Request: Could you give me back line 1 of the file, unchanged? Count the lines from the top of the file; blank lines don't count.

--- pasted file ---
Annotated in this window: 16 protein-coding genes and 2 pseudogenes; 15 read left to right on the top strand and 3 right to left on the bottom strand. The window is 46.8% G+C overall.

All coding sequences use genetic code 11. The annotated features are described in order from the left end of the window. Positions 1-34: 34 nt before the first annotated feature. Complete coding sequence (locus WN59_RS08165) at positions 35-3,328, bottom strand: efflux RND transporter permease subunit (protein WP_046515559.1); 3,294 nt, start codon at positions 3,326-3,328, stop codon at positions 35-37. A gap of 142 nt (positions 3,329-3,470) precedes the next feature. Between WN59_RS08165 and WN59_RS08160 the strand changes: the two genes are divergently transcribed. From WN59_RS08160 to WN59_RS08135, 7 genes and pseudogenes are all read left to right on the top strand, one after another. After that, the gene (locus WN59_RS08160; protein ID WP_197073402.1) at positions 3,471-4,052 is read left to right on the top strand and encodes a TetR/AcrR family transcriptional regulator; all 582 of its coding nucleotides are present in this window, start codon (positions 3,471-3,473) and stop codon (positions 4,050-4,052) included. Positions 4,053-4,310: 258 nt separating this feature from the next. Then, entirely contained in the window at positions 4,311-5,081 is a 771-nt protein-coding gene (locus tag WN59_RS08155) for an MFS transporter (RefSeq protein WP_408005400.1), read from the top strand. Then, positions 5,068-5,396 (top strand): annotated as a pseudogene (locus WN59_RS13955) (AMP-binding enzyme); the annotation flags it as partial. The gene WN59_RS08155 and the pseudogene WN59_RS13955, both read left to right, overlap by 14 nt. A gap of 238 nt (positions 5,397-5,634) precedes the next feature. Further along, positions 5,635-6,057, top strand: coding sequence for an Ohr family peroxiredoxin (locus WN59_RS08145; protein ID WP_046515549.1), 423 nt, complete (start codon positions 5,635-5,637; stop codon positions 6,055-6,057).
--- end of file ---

Annotated in this window: 16 protein-coding genes and 2 pseudogenes; 15 read left to right on the top strand and 3 right to left on the bottom strand. The window is 46.8% G+C overall.